There are so many important lessons your children need to learn. So, it is not really surprising that some of them get pushed down the list. Often, one of them is teaching your children about money, in particular, how to save and prepare for their long-term future. So, today, I thought I would share with you some easy ways to do this.

putting a coin into a white ceramic piggy bank

Photo by Michael Longmire on Unsplash

Open an ISA for your child

If you have not already done so, it is worth investigating open a Junior ISA for each of your children. The stocks and shares ISA from Wealthify is an interesting one. It provides an easy way to diversify the way you save for when your child is 18. If you want to, you can also open cash ISAs for your children. The amount the government enables you to put into Junior ISAs can be divided as you wish between the two types of accounts.

The tax break is the main reason a lot of parents open Junior ISAs. But, the fact that the money cannot be touched until the child is 18 is also a good thing. It completely removes the temptation for you to dip into their savings.
You cannot do so even when a family emergency occurs. Telling your children about the ISA, when they are younger, demonstrate to them the importance of looking ahead and being financially prepared. There is no better way to show your children how the interest can build up, when you save in the right way. It is a lesson that they will never forget which will encourage them to become regular savers as adults.

Teach your children about compound interest

It is also worth watching this video and using what you learn there to teach your child about the power of compound interest. Another approach that works really well, is putting some money into a childĀ“s piggy bank that is not to be touched for a year. Every month, tip the cash out with your child and add between 5 and 10% to what is in there. They will be amazed by how quickly the amount that is in the piggy bank builds up.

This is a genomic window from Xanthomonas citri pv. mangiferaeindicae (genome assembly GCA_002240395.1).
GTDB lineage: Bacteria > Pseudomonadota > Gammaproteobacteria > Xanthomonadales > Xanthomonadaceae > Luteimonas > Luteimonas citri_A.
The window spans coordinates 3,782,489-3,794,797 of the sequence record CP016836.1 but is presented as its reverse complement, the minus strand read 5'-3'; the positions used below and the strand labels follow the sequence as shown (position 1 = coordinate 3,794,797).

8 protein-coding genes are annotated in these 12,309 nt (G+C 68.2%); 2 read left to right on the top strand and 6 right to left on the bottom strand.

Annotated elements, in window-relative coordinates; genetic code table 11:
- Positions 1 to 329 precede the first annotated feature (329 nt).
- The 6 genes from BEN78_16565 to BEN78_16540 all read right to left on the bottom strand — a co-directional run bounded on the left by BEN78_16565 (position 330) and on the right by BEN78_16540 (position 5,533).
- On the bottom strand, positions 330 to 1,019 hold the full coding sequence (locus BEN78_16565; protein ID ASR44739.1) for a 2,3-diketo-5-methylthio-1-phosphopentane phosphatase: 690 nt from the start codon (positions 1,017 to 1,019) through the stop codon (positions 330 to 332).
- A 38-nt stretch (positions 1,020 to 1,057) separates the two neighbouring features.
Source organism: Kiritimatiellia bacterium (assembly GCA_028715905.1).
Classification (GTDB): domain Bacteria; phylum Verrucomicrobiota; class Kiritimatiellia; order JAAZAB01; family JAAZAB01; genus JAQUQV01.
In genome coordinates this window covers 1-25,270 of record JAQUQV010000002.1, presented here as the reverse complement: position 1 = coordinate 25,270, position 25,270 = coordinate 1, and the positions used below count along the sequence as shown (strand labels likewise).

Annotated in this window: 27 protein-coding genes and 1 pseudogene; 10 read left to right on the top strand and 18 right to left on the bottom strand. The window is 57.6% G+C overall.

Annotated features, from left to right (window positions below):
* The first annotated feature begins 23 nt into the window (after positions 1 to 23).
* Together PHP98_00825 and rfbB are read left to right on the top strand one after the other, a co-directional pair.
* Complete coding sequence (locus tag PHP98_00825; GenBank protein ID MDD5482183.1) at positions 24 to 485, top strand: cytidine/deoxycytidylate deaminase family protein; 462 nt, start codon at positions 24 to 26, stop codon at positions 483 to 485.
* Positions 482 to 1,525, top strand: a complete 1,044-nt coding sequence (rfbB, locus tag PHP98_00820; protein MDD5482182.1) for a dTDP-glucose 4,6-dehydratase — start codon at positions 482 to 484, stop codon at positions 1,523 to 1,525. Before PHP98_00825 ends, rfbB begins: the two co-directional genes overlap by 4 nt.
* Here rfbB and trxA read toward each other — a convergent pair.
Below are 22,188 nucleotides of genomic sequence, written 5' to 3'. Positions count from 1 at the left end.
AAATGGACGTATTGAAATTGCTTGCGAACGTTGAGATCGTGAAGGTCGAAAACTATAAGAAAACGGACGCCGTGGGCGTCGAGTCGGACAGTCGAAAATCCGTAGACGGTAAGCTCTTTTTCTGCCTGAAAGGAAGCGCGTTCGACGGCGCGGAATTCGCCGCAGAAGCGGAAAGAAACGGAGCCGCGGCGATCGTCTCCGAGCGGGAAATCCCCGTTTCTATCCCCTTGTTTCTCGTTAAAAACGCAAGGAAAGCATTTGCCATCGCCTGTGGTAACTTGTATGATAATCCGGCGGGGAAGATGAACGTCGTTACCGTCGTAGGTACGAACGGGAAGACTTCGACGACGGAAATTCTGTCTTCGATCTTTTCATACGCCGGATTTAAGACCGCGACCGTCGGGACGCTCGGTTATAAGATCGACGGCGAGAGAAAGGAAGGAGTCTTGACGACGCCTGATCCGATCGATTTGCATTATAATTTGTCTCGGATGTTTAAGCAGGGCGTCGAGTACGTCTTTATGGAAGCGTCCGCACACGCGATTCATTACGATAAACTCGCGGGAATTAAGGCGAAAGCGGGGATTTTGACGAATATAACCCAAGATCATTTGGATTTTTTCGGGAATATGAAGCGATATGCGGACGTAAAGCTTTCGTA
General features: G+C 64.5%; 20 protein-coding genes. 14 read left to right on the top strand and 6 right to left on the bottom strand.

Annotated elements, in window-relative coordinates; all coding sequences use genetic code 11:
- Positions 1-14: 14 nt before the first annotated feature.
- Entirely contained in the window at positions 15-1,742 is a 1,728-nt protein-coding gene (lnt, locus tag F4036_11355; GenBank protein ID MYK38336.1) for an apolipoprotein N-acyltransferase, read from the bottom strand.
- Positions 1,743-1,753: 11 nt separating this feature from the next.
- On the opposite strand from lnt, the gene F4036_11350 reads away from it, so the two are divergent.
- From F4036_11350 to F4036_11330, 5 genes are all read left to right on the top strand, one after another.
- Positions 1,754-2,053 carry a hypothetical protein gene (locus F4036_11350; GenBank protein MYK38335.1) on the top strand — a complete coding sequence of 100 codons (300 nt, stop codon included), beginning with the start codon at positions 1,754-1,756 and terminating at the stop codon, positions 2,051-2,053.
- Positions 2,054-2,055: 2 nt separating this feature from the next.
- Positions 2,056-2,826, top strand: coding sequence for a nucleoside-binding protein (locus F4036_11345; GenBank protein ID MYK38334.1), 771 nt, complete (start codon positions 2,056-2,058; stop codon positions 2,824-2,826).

Encourage your child to save a % of the money they receive

Try to get your children into the habit of putting aside at least 10% of any money that they receive. This teaches them the self-control they need to be able to become regular savers.
Initially, the cash that they save can be put into a piggy bank. Ideally, a transparent one that will enable them to see the progress they are making.

Open a bank account for your child

Later, that cash can be put into a bank account that your child has control of. If you can, open one that includes some sort of budgeting app. This will teach your child to keep track of what they spend and encourage them to look ahead and map out where their money goes.

Disclaimer: This post was written by a guest author as part of a collaboration with Wealthify.

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